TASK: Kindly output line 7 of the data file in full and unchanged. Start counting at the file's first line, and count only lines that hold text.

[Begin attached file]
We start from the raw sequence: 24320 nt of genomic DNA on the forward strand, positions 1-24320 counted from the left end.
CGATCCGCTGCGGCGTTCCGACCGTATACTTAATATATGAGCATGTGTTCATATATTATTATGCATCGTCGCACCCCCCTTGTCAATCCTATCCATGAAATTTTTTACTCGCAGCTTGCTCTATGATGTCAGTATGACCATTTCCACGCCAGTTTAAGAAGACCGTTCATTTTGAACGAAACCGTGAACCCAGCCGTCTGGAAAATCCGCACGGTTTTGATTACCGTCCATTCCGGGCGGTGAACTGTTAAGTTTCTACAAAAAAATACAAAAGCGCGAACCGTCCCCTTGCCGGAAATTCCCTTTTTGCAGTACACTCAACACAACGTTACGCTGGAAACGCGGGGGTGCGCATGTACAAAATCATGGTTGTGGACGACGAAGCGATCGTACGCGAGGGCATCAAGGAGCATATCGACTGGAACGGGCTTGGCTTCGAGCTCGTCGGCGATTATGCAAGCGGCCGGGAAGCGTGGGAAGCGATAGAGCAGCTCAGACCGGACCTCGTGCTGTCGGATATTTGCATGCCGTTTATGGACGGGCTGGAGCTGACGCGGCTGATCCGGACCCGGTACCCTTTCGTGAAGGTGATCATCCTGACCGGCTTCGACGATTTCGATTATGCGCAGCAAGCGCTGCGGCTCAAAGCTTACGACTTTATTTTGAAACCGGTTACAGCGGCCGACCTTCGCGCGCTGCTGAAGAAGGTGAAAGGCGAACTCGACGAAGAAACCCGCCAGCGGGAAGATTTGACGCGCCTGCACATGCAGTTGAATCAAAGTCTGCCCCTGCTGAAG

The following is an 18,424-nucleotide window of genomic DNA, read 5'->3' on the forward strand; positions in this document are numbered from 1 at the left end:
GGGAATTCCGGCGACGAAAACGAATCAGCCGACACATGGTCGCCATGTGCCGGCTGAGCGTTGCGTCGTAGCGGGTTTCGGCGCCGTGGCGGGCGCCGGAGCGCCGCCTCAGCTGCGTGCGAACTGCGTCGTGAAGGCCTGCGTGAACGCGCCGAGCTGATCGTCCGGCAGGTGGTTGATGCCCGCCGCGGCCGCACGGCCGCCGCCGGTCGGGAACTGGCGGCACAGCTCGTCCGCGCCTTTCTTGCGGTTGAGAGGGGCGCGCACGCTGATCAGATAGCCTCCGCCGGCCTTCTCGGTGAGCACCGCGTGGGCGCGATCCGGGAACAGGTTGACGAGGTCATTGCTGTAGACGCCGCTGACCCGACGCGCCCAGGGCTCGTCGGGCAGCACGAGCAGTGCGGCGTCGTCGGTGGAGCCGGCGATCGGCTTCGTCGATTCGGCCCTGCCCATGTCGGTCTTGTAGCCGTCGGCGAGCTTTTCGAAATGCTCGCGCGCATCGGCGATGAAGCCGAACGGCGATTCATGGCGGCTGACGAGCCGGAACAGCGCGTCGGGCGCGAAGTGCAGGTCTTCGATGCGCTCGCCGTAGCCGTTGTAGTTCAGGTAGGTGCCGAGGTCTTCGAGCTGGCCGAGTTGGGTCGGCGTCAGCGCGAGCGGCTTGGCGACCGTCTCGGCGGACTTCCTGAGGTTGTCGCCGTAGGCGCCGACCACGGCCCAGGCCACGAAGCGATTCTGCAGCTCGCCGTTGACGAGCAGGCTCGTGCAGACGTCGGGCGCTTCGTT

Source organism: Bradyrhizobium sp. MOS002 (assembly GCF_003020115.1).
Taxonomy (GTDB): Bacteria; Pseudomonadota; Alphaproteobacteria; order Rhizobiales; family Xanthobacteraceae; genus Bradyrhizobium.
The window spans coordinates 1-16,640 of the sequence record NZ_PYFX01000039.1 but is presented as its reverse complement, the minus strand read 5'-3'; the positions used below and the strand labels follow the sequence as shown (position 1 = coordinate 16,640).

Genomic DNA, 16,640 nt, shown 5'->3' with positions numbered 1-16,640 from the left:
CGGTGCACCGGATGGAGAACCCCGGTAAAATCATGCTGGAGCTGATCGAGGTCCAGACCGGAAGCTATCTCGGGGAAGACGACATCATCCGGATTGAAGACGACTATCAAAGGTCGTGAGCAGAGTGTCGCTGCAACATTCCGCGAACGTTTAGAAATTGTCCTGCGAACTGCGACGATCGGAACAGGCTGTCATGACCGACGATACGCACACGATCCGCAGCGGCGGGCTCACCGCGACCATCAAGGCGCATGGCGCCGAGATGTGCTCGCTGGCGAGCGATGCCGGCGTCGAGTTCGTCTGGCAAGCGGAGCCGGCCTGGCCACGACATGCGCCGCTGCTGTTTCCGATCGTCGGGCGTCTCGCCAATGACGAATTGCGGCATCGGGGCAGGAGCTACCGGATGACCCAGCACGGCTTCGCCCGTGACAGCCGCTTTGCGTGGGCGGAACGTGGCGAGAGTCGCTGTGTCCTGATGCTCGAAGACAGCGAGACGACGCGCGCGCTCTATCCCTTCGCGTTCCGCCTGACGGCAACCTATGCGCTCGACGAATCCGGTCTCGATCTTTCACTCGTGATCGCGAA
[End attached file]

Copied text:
The window spans coordinates 1-16,640 of the sequence record NZ_PYFX01000039.1 but is presented as its reverse complement, the minus strand read 5'-3'; the positions used below and the strand labels follow the sequence as shown (position 1 = coordinate 16,640).